## Microsoft Interview Question

**Country:**United States

Complexity of the code can be represented by the formula: [n(n-1)(n-2)]/6

which is O(n^3).

Because inside the inner-most loop the code basically enumerates nC3 or all possible combinations (i,j,k) with three numbers in [1,n]. n(n-1)(n-2) gives you all possible permutations(where 1,2,3 and 3,2,1 counted differently). By dividing it by 3!=6 you count permunations with the same set of numbers only once.

Simple way to look at this is drop all the "off by one" non-sense. The +1 and -1's don't matter much at scale.

so for N iterations, we run N/2 iterations of N/4 iterations. But when you account for constants getting dropped and such we still get N^3

```
for (int i = 0; i < n; ++i)
{
//some code
for (int j = i; j < n; ++j)
{
//some code
for (int k = j; k < n; ++k)
{
//some code
}
}
```

Yes each loop isn't starting at 0 but it doesn't have to to count. This is very similar to the question of how many contiguous subarrays are there in an array.

Definitely this will be O(n^3)

Suppose,

if i=0,

j=1, then some code will execute= n-2

j=2, then some code will execute= n-3

.

.

j=n-1, then some code will execute= n-(n-1)=1

so for i=0, some code will execute = (n-2) + (n-3)+...1 = O(n^2)

so for i=1, like that code execution will be 0(n^2)..

so after executing it n times ... it will be 0(n^3)

I know the code that is put up here looks like an obvious n^3 , however, i dont think we can rule out n^2 completely. I mean there are many graph based dynamic programming algorithms where the efficiency when analysed from the node side is nm or even n^2.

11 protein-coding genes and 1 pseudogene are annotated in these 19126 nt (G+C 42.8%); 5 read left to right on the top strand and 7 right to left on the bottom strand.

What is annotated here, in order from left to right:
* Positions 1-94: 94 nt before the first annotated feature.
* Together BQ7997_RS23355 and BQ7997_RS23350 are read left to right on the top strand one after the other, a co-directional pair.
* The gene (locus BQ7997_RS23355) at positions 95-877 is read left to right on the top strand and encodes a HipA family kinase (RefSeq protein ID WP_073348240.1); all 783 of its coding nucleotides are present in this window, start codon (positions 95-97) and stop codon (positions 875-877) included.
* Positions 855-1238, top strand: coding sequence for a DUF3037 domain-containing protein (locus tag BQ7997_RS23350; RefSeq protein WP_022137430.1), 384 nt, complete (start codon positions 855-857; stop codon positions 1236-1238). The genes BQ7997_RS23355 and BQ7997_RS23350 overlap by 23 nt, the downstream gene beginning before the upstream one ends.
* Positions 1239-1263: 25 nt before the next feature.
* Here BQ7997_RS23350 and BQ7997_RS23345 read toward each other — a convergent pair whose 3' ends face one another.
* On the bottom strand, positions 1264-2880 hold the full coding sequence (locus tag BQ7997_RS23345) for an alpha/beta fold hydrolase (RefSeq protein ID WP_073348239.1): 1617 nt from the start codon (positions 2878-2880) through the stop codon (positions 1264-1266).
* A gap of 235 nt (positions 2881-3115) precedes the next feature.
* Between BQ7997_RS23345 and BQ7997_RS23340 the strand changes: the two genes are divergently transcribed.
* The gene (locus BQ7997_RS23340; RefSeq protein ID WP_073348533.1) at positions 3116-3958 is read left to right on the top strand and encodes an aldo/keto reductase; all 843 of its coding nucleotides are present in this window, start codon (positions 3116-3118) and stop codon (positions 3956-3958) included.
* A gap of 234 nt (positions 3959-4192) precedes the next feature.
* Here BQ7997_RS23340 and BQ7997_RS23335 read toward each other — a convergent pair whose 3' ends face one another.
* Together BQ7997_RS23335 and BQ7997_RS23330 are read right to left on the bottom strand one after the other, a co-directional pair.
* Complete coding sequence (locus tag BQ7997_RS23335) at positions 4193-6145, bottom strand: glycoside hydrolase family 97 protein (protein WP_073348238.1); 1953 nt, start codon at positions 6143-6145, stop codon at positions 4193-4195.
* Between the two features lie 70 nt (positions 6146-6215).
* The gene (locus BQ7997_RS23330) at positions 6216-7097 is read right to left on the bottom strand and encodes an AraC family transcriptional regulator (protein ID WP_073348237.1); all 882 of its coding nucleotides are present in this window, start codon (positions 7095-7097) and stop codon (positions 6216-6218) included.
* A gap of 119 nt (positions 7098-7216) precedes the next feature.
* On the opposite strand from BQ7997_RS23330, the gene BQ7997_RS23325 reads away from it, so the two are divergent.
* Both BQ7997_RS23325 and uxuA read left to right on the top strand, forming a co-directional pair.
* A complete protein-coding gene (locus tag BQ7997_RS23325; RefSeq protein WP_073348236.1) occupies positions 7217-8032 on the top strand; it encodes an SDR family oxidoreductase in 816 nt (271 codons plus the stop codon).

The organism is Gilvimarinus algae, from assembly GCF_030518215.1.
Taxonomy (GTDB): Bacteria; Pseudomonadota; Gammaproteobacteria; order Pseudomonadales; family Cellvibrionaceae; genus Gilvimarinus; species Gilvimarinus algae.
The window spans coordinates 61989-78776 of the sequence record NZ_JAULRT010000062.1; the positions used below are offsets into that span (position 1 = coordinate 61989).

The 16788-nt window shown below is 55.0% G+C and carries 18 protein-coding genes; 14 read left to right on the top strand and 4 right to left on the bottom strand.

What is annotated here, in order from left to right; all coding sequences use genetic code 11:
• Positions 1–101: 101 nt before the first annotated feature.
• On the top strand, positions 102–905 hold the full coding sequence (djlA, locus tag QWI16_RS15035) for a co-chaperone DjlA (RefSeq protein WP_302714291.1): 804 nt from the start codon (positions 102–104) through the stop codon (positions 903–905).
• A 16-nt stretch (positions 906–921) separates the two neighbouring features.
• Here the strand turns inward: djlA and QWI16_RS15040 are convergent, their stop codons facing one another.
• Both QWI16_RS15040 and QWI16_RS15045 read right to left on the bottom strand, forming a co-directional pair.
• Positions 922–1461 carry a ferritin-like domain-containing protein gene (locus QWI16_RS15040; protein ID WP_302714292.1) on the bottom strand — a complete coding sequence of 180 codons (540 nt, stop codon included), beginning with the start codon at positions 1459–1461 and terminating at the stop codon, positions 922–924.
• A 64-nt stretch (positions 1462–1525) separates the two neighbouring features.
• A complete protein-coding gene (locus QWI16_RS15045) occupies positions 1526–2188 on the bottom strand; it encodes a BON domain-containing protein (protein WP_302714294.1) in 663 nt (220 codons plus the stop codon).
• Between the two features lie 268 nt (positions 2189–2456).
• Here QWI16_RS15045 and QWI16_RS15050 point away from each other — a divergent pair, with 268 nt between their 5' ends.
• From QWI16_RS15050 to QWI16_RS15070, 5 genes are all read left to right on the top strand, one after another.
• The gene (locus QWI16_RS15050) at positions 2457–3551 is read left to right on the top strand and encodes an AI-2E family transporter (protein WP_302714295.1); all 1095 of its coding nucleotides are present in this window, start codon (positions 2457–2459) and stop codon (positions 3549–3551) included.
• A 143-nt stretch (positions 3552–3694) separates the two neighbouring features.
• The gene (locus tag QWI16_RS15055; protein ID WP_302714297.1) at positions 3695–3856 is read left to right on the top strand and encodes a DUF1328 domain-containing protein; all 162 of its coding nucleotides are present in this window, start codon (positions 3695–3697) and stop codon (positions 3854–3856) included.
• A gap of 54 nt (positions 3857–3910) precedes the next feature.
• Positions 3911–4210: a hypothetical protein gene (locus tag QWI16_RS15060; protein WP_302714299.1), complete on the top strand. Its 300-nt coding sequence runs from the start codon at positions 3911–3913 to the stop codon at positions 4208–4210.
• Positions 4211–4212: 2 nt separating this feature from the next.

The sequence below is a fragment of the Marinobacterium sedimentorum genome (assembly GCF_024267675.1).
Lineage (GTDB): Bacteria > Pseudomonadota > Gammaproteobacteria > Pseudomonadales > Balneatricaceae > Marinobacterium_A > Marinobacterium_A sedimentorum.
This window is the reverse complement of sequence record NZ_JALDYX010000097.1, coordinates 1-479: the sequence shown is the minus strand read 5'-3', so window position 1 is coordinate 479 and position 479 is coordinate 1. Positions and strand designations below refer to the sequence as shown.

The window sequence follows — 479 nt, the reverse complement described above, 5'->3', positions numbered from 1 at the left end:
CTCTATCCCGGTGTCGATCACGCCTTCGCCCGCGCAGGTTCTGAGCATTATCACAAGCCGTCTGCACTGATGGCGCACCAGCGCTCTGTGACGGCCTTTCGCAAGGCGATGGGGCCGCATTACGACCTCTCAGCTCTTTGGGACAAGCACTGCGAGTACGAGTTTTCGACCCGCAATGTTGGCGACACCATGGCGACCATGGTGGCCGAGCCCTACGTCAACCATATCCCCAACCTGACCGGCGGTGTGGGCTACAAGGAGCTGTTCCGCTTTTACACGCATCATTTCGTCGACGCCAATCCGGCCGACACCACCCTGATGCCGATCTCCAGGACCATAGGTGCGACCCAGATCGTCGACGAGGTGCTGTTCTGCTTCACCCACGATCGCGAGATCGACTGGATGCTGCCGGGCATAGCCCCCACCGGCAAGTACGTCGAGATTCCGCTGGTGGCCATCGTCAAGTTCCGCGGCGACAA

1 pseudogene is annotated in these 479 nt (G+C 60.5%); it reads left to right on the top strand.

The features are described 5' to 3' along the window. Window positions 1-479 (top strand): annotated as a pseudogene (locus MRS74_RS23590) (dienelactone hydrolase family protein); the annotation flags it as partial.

Could you please include the code in the middle ? I mean if there are

continue; statements in the higher recurrence structures as well,

it might help clear it out.

It's not O(n^3) because the # of ops doesn't scale anywhere near n^3 as n increases,

consider `n = 16`, 16^2 = 256, 16^3 = 4096, at n= 16 this algorithm executes only 560 operations (this is more than 256, but is still an order of magnitude lower than O(n^3) so the lower order is O(n^2))

As to why this is the case: the reason is because as `i` iterates the number of `j` loops decreases and as `j` iterates the number of times `k` loops decreases.

If `i`, `j`, `k` were static loops of fixed iteration n then this would be O(n^3)

```
n = 16
sum = 0
for (i = 0; i < n - 2; i++)
for (j = i + 1; j < n - 1; j++)
for (k = j + 1; k < n; k++)
sum += 1
console.log(sum)
var sum
, i
, j
, k
, n
! node time-complexity.js
560
!
```

When an algorithm is O(n^3) it doesn't mean that for n=16 it runs exactly 16^3. Especially for small values of n (like n=16) the number is biased by the constants and what you get is not accurate enough to discriminate between O(n^3) or O(n^2) or even some cases O(n)!

You have to consider the growth rate. For example, what happens if n doubles or triples and then measure the increase. This code is O(n^3).

Yes, you are right. I graphed it and it does break back toward O(n^3).

Here was the #s

! node time-complexity

1 0 0

2 0 0

4 4 0.0625

8 56 0.109375

16 560 0.13671875

32 4960 0.1513671875

64 41664 0.158935546875

128 341376 0.16278076171875

256 2763520 0.1647186279296875

512 22238720 0.16569137573242188

1024 178433024 0.16617870330810547

2048 1429559296 0.16642260551452637

It is certainly O(N^3). If you doubt it replace the inner "// some code" with a c++ to count how many times that line get executed.

- Mohammad August 31, 2014n = 1 -> c = 0

n = 2 -> c = 0

n = 4 -> c = 4

n = 8 -> c = 56

n = 16 -> c = 560

n = 32 -> c = 4960

n = 64 -> c = 41664

As you see when n doubles c increases around 8-9 times, so it is a N^3.

The only possibility is that the code in your interview was different.